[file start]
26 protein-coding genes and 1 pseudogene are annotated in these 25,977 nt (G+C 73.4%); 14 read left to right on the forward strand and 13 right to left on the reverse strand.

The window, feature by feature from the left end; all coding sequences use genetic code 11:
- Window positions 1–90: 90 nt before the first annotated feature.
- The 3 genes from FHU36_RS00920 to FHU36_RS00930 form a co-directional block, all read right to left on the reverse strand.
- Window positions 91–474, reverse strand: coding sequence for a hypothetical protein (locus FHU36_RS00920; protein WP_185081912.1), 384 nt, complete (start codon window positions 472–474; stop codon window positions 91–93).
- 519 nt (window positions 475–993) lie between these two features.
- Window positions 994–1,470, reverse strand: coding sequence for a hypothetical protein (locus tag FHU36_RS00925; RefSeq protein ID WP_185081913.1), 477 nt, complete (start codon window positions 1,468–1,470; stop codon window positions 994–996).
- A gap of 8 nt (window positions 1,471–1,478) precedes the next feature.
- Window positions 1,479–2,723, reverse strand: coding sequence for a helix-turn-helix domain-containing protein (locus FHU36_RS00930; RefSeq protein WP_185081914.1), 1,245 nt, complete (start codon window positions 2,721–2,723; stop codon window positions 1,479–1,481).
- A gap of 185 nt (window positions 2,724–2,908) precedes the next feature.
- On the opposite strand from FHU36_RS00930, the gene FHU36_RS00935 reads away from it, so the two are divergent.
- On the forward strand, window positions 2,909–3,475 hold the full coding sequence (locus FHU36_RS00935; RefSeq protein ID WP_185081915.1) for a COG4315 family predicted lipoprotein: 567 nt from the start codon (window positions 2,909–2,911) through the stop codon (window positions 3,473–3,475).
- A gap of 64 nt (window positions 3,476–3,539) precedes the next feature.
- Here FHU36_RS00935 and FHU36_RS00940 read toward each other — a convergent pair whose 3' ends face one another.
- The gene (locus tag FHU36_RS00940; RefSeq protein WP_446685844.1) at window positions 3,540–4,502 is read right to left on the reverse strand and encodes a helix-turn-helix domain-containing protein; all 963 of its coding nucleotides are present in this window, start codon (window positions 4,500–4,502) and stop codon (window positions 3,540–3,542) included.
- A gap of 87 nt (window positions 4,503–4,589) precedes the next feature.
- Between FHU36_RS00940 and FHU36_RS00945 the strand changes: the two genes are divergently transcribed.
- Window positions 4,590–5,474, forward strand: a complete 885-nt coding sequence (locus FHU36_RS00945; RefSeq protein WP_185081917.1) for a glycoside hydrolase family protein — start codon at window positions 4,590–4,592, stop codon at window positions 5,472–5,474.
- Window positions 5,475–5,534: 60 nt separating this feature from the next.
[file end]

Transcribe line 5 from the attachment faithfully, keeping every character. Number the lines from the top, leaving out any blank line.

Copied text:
- Window positions 91–474, reverse strand: coding sequence for a hypothetical protein (locus FHU36_RS00920; protein WP_185081912.1), 384 nt, complete (start codon window positions 472–474; stop codon window positions 91–93).